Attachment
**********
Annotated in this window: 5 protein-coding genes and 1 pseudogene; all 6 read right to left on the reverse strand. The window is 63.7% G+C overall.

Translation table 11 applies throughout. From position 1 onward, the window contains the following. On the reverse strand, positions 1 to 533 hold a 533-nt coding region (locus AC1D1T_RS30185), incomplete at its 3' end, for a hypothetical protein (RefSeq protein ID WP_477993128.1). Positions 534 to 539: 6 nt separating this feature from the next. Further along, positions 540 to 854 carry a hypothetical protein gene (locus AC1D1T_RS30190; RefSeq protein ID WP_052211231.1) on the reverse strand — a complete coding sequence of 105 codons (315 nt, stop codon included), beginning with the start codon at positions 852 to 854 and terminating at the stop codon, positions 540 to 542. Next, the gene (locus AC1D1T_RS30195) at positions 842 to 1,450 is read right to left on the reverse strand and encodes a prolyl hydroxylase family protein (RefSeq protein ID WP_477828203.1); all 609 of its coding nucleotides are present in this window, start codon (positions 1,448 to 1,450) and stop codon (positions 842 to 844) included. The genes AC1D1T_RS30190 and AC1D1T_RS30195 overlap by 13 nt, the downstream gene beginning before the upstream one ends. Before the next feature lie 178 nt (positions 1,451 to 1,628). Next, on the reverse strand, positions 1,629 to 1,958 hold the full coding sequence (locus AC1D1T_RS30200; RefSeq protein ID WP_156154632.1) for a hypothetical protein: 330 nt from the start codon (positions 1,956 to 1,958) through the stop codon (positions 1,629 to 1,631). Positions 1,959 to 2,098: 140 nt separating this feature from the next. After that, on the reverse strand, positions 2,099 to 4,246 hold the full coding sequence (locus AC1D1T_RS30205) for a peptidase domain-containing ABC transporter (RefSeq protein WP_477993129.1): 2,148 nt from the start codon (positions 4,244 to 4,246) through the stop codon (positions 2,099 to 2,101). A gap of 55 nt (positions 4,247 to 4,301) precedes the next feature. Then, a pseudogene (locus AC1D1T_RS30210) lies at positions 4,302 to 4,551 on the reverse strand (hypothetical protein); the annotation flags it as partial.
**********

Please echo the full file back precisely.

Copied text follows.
Annotated in this window: 5 protein-coding genes and 1 pseudogene; all 6 read right to left on the reverse strand. The window is 63.7% G+C overall.

Translation table 11 applies throughout. From position 1 onward, the window contains the following. On the reverse strand, positions 1 to 533 hold a 533-nt coding region (locus AC1D1T_RS30185), incomplete at its 3' end, for a hypothetical protein (RefSeq protein ID WP_477993128.1). Positions 534 to 539: 6 nt separating this feature from the next. Further along, positions 540 to 854 carry a hypothetical protein gene (locus AC1D1T_RS30190; RefSeq protein ID WP_052211231.1) on the reverse strand — a complete coding sequence of 105 codons (315 nt, stop codon included), beginning with the start codon at positions 852 to 854 and terminating at the stop codon, positions 540 to 542. Next, the gene (locus AC1D1T_RS30195) at positions 842 to 1,450 is read right to left on the reverse strand and encodes a prolyl hydroxylase family protein (RefSeq protein ID WP_477828203.1); all 609 of its coding nucleotides are present in this window, start codon (positions 1,448 to 1,450) and stop codon (positions 842 to 844) included. The genes AC1D1T_RS30190 and AC1D1T_RS30195 overlap by 13 nt, the downstream gene beginning before the upstream one ends. Before the next feature lie 178 nt (positions 1,451 to 1,628). Next, on the reverse strand, positions 1,629 to 1,958 hold the full coding sequence (locus AC1D1T_RS30200; RefSeq protein ID WP_156154632.1) for a hypothetical protein: 330 nt from the start codon (positions 1,956 to 1,958) through the stop codon (positions 1,629 to 1,631). Positions 1,959 to 2,098: 140 nt separating this feature from the next. After that, on the reverse strand, positions 2,099 to 4,246 hold the full coding sequence (locus AC1D1T_RS30205) for a peptidase domain-containing ABC transporter (RefSeq protein WP_477993129.1): 2,148 nt from the start codon (positions 4,244 to 4,246) through the stop codon (positions 2,099 to 2,101). A gap of 55 nt (positions 4,247 to 4,301) precedes the next feature. Then, a pseudogene (locus AC1D1T_RS30210) lies at positions 4,302 to 4,551 on the reverse strand (hypothetical protein); the annotation flags it as partial.